Treatment is usually based on whether your chills are accompanied by a fever, as well as on the severity of the fever. If your fever is mild (102°F or less) and you have no other serious symptoms, you do not need to see a doctor. You should rest and drink plenty of liquids.

Covering yourself with layers of blankets or clothing when you have a fever and chills may actually raise your body temperature. Sponging your body with lukewarm water (about 70°F) or taking a cool shower can help reduce a fever. Cold water, however may trigger an episode of chills.

Over-the-counter medications, such as aspirin, acetaminophen (Tylenol), or ibuprofen (Advil), can also help to lower a fever and fight chills. As with any medication, follow the dispensing directions carefully. Aspirin and ibuprofen will lower your fever and reduce inflammation. Acetaminophen (Tylenol) will bring down a fever; but not reduce inflammation. Acetaminophen can be toxic to your liver if not taken as directed.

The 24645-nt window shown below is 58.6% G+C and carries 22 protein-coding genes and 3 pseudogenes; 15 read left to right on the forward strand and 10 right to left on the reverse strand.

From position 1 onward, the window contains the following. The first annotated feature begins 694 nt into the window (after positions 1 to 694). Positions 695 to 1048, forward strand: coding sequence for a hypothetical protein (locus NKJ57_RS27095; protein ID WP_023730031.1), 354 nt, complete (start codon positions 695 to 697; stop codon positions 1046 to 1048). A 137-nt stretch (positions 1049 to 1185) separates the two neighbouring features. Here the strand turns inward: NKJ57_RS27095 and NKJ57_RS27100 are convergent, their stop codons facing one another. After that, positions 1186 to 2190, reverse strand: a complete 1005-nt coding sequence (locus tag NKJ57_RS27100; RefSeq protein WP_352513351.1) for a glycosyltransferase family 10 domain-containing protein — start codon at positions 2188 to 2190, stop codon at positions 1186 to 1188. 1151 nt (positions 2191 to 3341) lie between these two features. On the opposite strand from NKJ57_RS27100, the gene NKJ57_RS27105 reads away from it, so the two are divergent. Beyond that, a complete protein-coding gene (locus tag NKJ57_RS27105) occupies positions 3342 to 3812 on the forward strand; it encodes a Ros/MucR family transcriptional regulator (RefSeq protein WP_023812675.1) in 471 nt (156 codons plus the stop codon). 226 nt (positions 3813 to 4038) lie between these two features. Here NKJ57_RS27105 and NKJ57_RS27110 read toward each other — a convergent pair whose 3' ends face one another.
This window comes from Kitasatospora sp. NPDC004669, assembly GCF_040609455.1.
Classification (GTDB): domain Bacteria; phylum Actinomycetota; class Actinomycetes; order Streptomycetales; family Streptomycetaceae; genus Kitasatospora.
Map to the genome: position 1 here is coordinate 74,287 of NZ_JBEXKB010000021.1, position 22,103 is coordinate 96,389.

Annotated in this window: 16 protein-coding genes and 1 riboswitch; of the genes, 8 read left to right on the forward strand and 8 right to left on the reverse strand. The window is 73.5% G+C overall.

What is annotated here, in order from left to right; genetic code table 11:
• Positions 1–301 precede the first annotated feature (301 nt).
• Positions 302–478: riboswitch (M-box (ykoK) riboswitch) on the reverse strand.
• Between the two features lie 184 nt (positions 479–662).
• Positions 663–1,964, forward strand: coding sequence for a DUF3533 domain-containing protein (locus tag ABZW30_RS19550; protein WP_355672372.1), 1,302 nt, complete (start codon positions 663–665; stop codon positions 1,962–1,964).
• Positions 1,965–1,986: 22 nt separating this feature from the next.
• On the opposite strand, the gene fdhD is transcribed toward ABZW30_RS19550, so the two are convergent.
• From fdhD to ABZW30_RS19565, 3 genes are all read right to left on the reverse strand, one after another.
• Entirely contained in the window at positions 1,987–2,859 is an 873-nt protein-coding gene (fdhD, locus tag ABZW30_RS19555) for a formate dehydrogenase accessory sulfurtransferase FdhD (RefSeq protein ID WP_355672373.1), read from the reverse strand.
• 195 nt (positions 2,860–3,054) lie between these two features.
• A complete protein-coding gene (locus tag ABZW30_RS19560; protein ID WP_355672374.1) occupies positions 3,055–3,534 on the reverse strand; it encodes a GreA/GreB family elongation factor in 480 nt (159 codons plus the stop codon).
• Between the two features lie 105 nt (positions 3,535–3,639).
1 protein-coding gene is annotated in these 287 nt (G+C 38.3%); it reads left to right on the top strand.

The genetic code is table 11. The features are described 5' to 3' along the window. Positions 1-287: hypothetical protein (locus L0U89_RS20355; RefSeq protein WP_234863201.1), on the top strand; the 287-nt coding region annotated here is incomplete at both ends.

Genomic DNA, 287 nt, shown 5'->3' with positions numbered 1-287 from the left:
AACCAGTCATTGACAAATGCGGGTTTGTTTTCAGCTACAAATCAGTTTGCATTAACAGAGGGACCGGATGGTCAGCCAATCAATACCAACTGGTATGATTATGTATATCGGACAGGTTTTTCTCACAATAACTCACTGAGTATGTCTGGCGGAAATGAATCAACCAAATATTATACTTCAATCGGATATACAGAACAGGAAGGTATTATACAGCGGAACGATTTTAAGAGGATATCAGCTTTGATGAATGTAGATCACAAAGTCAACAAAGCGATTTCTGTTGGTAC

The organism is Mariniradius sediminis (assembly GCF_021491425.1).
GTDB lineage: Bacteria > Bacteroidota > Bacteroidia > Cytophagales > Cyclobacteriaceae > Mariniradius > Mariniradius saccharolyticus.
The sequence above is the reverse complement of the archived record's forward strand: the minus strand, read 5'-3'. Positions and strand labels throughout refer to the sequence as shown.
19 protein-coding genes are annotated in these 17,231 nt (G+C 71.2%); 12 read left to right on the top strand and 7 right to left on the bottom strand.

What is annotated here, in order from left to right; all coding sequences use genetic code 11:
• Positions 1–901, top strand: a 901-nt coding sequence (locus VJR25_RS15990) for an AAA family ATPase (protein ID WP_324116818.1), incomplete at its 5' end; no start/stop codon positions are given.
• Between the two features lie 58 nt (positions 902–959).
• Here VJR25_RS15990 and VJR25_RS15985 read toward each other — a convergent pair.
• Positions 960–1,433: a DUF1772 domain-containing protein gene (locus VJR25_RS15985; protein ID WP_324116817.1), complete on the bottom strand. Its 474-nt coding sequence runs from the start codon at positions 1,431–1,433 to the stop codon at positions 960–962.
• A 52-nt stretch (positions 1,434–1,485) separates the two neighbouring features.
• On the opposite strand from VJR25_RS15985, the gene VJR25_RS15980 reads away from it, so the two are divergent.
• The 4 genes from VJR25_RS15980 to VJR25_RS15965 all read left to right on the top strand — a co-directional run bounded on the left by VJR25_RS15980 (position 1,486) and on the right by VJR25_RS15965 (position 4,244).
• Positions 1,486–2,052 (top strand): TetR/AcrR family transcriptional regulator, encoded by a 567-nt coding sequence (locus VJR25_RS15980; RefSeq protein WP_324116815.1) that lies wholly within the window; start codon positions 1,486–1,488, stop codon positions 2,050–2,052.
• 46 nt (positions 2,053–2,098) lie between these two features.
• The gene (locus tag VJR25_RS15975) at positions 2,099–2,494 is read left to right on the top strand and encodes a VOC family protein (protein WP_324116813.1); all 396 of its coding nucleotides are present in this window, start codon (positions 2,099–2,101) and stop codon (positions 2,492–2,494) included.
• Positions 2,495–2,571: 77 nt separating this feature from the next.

Call your doctor if your fever and chills do not improve after three days of home care, or if they are accompanied by any of the following symptoms:

  • stiff neck
  • significant cough or shortness of breath
  • confusion, sluggishness, or irritability
  • abdominal pain or painful urination
  • frequent urination or lack of urination
  • forceful vomiting
  • unusual sensitivity to bright light

Home Care for Children